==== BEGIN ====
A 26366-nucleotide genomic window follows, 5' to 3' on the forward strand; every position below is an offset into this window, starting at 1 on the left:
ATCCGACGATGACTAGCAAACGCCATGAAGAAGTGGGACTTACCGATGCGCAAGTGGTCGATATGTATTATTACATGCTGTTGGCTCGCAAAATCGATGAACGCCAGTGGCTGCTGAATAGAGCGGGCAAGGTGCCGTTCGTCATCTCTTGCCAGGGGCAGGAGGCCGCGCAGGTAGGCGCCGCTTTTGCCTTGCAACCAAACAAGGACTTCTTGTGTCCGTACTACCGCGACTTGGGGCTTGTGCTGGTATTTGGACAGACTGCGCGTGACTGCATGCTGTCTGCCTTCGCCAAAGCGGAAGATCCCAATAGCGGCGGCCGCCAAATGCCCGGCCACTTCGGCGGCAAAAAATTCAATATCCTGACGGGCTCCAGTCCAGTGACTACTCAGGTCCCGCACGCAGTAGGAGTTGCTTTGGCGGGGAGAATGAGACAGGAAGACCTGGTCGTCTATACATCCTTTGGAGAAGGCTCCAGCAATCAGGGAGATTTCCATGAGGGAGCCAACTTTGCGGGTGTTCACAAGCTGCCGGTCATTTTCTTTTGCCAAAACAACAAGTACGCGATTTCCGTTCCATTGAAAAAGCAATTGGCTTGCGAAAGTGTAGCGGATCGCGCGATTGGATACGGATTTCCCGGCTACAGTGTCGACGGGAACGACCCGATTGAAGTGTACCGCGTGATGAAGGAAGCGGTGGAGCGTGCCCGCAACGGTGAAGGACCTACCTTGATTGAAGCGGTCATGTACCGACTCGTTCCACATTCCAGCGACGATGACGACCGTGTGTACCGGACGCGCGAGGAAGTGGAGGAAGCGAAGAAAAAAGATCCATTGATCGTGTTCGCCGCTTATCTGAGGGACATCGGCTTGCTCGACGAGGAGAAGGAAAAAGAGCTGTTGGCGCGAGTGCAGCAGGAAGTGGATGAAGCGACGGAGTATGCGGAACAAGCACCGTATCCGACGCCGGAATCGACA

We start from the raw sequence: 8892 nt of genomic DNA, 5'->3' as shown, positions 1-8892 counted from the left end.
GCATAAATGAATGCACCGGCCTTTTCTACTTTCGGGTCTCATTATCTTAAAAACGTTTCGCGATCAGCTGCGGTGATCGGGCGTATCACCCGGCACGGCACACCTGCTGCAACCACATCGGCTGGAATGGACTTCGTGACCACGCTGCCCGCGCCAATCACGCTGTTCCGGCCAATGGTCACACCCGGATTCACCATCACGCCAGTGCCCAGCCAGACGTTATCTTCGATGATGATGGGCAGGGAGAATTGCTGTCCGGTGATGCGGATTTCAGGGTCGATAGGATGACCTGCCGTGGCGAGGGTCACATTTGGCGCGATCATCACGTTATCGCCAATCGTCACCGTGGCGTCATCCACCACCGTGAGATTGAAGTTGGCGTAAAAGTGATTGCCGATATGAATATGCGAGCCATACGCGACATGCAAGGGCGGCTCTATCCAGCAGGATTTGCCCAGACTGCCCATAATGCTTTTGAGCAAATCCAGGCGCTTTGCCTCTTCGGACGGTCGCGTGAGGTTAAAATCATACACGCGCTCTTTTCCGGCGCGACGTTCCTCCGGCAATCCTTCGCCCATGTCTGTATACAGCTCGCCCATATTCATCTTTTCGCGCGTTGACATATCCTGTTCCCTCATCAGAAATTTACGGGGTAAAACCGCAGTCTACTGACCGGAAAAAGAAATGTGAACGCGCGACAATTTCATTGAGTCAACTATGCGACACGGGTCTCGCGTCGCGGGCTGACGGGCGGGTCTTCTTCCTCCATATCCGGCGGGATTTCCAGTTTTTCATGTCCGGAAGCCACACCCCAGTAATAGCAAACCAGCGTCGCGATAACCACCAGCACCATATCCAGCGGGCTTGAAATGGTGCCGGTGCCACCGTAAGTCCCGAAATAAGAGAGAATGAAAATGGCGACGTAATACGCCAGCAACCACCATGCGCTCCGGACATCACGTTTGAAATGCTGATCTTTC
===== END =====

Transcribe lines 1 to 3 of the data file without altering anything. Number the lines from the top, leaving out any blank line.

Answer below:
A 26366-nucleotide genomic window follows, 5' to 3' on the forward strand; every position below is an offset into this window, starting at 1 on the left:
ATCCGACGATGACTAGCAAACGCCATGAAGAAGTGGGACTTACCGATGCGCAAGTGGTCGATATGTATTATTACATGCTGTTGGCTCGCAAAATCGATGAACGCCAGTGGCTGCTGAATAGAGCGGGCAAGGTGCCGTTCGTCATCTCTTGCCAGGGGCAGGAGGCCGCGCAGGTAGGCGCCGCTTTTGCCTTGCAACCAAACAAGGACTTCTTGTGTCCGTACTACCGCGACTTGGGGCTTGTGCTGGTATTTGGACAGACTGCGCGTGACTGCATGCTGTCTGCCTTCGCCAAAGCGGAAGATCCCAATAGCGGCGGCCGCCAAATGCCCGGCCACTTCGGCGGCAAAAAATTCAATATCCTGACGGGCTCCAGTCCAGTGACTACTCAGGTCCCGCACGCAGTAGGAGTTGCTTTGGCGGGGAGAATGAGACAGGAAGACCTGGTCGTCTATACATCCTTTGGAGAAGGCTCCAGCAATCAGGGAGATTTCCATGAGGGAGCCAACTTTGCGGGTGTTCACAAGCTGCCGGTCATTTTCTTTTGCCAAAACAACAAGTACGCGATTTCCGTTCCATTGAAAAAGCAATTGGCTTGCGAAAGTGTAGCGGATCGCGCGATTGGATACGGATTTCCCGGCTACAGTGTCGACGGGAACGACCCGATTGAAGTGTACCGCGTGATGAAGGAAGCGGTGGAGCGTGCCCGCAACGGTGAAGGACCTACCTTGATTGAAGCGGTCATGTACCGACTCGTTCCACATTCCAGCGACGATGACGACCGTGTGTACCGGACGCGCGAGGAAGTGGAGGAAGCGAAGAAAAAAGATCCATTGATCGTGTTCGCCGCTTATCTGAGGGACATCGGCTTGCTCGACGAGGAGAAGGAAAAAGAGCTGTTGGCGCGAGTGCAGCAGGAAGTGGATGAAGCGACGGAGTATGCGGAACAAGCACCGTATCCGACGCCGGAATCGACA

We start from the raw sequence: 8892 nt of genomic DNA, 5'->3' as shown, positions 1-8892 counted from the left end.